Yudhajit Das

ORCID Identifier(s)


Graduation Semester and Year




Document Type


Degree Name

Doctor of Philosophy in Biomedical Engineering



First Advisor



Birth asphyxia is a global burden in clinical neonatal care. It results from deprivation of oxygen to a newborn infant that lasts too long during the birth causing physical harm to the brain. The asphyxia insult impairs fetal cerebral blood flow and results in a distinctive neonatal encephalopathy (NE). Hypoxic-ischemic encephalopathy (HIE) accounts for a significant proportion of encephalopathic newborns. Currently there is no reliable quantitative metric is available to predict outcome of neurological injury in neonates with HIE at the bedside in the first day of life. My dissertation targets on this gap by developing novel quantification methods of neurovascular coupling (NVC) that can be used to predict brain abnormalities in HIE neonates. First of all, amplitude-integrated encephalogram (aEEG) and near-infrared spectroscopy (NIRS-SctO2) are conventional tools used by the clinicians at the bedside for continuous monitoring of hemodynamics, cerebral perfusion and cerebral function of these asphyxiated neonates. But since no standardized algorithm exists for quantifying aEEG signal from raw EEG, numerous aEEG devices are flooding the market everyday with their multitude differences in aEEG output. This represents a significant challenge for the rigor of aEEG-dependent clinical analysis. To address this gap, we examined whether variabilities in the aEEG outputs derived from various methods impact the determination of NVC measured using aEEG and NIRS. The findings of this study confirm the robustness of NVC wavelet analysis in neonatal encephalopathy. Next, the novel neurovascular wavelet transform coherence (WTC) methodology was applied as a physiological biomarker to predict the presence of brain injuries in neonates as early as the very first day of life. Based on brain magnetic resonance imaging (MRI) assessments, considered as a proxy of neurodevelopmental outcome, the entire cohort was grouped into two categories, with and without the evidence of neurological injury. WTC analysis was performed to quantify NVC for a duration of twenty hours in the first day of life; wavelet metrics of percentage significant SctO2-aEEG coherence were compared between the normal and abnormal MRI groups. The findings are significant and indicate that NVC-derived metrics measured in the first of life can be used as a physiological biomarker to accurately predict brain injury seen a few days later by MRI. Dynamic activities of the human brain share both linear and non-linear relationship between neuronal electrophysiology and brain hemodynamics, namely NVC. While linear measures like WTC can determine spontaneous relation between aEEG and NIRS, they cannot detect the non-linear mechanisms affecting NVC. To the best of my knowledge, no study has utilized non-linear signal processing techniques to study non-linear mechanism. The final aim of my dissertation has explored dynamic time warping (DTW) as a non-linear method to understand the relation between neuronal activity and brain hemodynamics in neonates with HIE and evaluated the predictive ability of DTW for identifying neonates with neurological injury in the first day of life.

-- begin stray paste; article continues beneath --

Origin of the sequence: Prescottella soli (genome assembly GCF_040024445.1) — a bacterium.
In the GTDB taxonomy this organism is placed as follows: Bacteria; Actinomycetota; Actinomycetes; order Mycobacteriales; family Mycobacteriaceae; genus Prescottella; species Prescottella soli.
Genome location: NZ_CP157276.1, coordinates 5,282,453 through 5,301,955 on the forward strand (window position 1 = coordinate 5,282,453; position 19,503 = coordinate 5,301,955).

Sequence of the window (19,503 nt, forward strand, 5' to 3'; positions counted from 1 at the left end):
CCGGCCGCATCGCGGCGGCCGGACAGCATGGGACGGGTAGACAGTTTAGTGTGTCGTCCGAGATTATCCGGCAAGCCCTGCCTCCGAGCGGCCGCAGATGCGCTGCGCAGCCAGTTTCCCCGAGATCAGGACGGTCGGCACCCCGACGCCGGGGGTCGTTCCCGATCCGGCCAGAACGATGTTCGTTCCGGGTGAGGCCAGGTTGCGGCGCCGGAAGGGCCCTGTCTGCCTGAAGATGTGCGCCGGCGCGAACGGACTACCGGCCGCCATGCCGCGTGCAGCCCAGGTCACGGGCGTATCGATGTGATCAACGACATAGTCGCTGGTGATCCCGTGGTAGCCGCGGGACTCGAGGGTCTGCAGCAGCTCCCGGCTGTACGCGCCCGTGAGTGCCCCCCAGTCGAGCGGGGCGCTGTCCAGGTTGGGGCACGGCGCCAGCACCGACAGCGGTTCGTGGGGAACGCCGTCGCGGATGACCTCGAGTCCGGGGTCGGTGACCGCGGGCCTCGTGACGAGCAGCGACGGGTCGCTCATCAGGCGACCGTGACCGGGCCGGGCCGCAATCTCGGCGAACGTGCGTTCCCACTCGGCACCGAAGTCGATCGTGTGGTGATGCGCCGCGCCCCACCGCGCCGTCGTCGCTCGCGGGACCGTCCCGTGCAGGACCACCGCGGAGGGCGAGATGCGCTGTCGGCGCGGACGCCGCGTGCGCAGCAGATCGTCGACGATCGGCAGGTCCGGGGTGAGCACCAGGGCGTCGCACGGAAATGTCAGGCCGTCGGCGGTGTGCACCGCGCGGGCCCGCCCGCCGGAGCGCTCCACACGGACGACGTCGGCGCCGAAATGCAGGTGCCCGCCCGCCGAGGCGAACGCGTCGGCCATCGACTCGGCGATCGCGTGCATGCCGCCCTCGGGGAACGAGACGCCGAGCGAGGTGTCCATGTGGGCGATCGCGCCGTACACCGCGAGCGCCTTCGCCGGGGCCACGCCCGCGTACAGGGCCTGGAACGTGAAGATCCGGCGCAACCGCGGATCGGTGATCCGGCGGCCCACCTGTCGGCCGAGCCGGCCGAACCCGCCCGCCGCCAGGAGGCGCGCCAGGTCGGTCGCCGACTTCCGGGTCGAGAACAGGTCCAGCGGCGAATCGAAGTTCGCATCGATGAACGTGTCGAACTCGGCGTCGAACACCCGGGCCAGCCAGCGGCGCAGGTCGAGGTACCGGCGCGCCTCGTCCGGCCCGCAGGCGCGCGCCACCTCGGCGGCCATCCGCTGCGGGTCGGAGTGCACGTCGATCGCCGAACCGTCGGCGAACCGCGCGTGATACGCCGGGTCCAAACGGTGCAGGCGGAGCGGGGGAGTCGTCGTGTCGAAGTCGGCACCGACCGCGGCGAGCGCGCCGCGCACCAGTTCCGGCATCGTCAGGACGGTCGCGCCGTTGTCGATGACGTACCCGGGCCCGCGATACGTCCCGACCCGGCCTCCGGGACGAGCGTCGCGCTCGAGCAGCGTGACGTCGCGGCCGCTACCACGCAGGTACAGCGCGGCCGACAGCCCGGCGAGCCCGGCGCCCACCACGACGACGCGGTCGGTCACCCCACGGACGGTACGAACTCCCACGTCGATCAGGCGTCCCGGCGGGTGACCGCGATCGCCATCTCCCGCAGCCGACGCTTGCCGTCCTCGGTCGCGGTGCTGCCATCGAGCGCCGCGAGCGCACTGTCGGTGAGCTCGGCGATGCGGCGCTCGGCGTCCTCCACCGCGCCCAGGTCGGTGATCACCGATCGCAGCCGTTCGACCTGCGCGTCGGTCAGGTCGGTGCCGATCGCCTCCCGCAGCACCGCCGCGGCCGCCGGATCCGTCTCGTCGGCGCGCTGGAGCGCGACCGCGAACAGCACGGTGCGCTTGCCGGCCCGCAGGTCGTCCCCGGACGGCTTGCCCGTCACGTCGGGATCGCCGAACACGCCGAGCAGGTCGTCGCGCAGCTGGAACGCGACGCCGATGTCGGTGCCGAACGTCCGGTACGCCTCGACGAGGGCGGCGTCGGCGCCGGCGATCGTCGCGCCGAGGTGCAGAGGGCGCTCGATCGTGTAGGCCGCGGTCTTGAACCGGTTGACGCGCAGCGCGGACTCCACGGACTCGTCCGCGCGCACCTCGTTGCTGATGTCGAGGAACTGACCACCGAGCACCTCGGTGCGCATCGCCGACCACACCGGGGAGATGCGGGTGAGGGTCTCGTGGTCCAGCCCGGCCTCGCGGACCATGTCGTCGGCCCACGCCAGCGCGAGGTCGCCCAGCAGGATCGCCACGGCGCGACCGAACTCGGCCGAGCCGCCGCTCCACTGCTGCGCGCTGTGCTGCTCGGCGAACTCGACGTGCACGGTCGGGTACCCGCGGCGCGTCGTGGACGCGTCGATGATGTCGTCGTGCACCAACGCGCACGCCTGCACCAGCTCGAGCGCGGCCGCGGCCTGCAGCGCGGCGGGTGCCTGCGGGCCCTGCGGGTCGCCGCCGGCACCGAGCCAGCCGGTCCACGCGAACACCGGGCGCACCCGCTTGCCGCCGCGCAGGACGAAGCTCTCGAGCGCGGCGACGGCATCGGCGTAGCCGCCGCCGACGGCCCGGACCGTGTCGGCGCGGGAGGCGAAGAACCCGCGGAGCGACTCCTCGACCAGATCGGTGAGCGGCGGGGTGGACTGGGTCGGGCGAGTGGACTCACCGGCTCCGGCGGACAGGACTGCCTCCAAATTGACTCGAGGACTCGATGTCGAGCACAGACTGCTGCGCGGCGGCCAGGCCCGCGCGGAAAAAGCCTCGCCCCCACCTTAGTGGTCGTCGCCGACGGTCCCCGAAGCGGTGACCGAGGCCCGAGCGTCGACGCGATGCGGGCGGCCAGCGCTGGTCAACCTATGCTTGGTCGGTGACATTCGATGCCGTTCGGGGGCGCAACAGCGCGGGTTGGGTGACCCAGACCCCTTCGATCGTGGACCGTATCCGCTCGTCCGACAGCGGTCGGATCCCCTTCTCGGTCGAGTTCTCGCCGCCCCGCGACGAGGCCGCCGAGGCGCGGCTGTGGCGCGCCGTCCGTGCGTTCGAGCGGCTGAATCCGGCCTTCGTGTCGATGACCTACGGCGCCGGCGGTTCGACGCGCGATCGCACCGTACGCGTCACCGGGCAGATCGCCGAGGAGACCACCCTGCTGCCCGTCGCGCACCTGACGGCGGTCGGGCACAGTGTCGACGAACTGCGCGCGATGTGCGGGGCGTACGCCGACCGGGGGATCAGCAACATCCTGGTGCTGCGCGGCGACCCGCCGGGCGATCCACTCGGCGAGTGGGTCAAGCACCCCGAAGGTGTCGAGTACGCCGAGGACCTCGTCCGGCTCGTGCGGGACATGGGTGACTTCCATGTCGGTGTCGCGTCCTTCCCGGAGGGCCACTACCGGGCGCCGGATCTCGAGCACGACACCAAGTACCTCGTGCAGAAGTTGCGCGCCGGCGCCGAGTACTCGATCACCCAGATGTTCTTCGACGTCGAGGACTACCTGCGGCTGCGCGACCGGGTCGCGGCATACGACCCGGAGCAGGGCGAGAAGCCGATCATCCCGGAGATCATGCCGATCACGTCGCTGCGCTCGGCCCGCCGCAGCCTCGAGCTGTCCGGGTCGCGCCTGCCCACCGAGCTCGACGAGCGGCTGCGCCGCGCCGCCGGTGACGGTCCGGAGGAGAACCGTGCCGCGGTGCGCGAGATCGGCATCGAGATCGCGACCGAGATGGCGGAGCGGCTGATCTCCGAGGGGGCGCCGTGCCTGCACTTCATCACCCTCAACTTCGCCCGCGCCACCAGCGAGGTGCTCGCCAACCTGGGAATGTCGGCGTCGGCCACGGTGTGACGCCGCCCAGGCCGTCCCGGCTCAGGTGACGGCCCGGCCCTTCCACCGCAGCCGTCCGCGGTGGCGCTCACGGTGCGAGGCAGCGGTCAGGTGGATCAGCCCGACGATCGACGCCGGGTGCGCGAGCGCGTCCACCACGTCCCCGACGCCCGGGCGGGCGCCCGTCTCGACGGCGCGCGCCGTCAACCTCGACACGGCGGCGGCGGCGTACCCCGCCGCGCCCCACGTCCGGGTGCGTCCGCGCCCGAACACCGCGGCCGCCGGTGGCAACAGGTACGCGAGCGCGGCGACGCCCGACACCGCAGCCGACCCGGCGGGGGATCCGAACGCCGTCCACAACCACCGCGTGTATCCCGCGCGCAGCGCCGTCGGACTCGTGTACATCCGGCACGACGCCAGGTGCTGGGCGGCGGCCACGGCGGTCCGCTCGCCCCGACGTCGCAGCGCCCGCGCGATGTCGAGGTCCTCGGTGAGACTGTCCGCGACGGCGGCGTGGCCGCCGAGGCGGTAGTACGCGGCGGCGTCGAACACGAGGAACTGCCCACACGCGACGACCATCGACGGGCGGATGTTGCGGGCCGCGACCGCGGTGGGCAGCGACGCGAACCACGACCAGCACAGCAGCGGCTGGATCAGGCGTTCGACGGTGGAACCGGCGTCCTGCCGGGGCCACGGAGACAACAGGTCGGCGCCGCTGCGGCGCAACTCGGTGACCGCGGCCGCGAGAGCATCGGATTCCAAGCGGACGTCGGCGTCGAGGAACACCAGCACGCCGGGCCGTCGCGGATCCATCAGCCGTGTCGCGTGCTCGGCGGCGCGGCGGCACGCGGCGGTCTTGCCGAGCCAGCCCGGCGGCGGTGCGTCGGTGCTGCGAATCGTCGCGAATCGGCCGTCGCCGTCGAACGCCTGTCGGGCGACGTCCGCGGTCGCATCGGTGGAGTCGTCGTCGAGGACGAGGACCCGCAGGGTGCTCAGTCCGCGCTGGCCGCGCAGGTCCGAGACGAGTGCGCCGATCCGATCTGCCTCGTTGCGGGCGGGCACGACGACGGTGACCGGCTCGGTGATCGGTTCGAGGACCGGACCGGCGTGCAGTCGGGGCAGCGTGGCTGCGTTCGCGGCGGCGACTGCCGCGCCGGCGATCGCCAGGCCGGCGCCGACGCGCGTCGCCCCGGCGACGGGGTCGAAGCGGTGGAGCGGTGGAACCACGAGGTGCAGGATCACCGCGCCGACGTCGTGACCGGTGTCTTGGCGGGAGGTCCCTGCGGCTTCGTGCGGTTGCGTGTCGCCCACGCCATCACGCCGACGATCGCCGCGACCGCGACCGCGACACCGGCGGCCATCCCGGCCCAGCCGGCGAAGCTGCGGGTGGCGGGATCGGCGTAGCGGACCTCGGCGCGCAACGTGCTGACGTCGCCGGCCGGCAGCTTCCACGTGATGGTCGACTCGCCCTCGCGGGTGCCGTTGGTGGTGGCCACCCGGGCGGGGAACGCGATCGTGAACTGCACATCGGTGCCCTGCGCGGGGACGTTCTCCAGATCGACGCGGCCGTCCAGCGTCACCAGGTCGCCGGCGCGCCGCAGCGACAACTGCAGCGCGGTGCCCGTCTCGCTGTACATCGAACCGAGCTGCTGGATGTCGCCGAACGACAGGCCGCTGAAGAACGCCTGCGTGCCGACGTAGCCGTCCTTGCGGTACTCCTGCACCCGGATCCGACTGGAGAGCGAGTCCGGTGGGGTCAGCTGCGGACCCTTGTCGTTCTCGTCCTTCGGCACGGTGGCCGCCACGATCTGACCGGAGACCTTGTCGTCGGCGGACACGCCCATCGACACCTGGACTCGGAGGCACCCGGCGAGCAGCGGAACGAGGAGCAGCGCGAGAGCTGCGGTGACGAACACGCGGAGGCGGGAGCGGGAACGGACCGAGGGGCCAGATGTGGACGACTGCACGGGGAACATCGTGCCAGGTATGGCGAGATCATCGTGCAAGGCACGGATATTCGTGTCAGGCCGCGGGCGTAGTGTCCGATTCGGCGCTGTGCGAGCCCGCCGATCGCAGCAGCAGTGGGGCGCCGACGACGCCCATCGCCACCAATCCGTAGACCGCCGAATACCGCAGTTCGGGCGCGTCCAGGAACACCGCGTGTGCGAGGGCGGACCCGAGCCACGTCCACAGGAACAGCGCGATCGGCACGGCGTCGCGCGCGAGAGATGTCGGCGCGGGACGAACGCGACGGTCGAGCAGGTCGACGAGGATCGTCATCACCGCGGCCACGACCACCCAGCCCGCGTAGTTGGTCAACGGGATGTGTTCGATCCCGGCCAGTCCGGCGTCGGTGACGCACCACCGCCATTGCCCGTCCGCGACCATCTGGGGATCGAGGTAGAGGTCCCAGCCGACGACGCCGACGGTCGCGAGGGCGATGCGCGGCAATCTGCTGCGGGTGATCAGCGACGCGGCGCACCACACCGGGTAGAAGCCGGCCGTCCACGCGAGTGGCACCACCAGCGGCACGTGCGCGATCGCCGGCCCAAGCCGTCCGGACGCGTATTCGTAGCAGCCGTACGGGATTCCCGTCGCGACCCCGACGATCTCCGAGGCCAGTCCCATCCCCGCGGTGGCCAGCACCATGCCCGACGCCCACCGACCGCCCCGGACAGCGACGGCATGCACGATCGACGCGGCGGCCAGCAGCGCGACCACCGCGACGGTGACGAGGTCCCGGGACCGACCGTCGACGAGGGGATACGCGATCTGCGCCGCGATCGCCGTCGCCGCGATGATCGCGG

Neurovascular coupling, HIE, Birth asphyxia, Wavelet transform coherence, aEEG, fNIRS


Biomedical Engineering and Bioengineering | Engineering


Degree granted by The University of Texas at Arlington